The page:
Located in the hills just south of Westlake Village, the reservoir can hold a three-month supply of treated drinking water for district customers. The total capacity is approximately 9,500 acre-feet. (An acre-foot equals 325,851 gallons, about enough water to serve two average families in and around their homes for one year.) The reservoir was created to assure reliable drinking water delivery to LVMWD customers as well as for seasonal demand. The reservoir is also our “back-up” for scheduled shutdowns for maintenance, in times of drought, or in the event of earthquakes and other emergencies. Las Virgenes Reservoir played an important role after the 1994 Northridge earthquake, when service from MWD was interrupted. Within hours, water from the reservoir was flowing while residents in nearby communities were without water for as long as a week.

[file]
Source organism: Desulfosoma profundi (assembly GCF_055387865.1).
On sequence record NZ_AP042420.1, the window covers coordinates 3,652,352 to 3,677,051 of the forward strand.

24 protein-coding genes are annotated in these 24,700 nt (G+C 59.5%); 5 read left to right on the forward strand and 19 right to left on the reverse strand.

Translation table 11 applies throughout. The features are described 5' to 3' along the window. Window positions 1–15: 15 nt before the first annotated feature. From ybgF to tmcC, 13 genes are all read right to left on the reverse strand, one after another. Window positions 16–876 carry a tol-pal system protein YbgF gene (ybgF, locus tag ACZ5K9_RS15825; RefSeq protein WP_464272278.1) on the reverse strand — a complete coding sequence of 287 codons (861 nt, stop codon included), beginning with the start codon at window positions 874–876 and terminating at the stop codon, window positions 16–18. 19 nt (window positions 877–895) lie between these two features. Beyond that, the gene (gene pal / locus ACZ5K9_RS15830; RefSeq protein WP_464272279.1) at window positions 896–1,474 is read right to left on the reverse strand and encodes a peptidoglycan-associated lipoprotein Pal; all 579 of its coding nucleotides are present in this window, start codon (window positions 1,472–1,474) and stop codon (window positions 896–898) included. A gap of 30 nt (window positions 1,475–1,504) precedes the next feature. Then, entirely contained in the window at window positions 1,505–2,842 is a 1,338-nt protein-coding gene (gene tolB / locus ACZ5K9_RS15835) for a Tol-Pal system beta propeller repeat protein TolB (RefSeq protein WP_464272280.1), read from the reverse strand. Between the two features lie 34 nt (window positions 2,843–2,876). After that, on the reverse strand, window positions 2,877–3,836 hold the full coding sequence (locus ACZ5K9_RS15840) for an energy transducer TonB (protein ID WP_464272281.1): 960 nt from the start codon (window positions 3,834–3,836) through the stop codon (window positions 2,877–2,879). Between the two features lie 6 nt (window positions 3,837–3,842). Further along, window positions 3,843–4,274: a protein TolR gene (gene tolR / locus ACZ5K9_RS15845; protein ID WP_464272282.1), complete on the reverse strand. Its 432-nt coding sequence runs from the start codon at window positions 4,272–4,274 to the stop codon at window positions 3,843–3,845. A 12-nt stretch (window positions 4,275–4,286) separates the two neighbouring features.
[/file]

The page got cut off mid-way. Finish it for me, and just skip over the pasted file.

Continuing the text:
With only one source of drinking water serving our arid area, a local storage facility is critical. All drinking water served to LVMWD customers is imported because the local water supplies are scarce and of poor quality. Supplies are purchased from the Metropolitan Water District of Southern California (MWD). This water originates as snowpack in the high Sierras and is transported more than 400 miles through the State Water Project, which is owned and operated by the Department of Water Resources.
Water delivered and stored in Las Virgenes Reservoir is treated potable water from MWD. To help protect water quality, LVMWD owns 360 acres of land immediately surrounding the reservoir. Water is drawn from the reservoir through a concrete tower with inlet and outlet valves located at five different depths, allowing operators to select the highest quality water to be pumped into the treatment plant.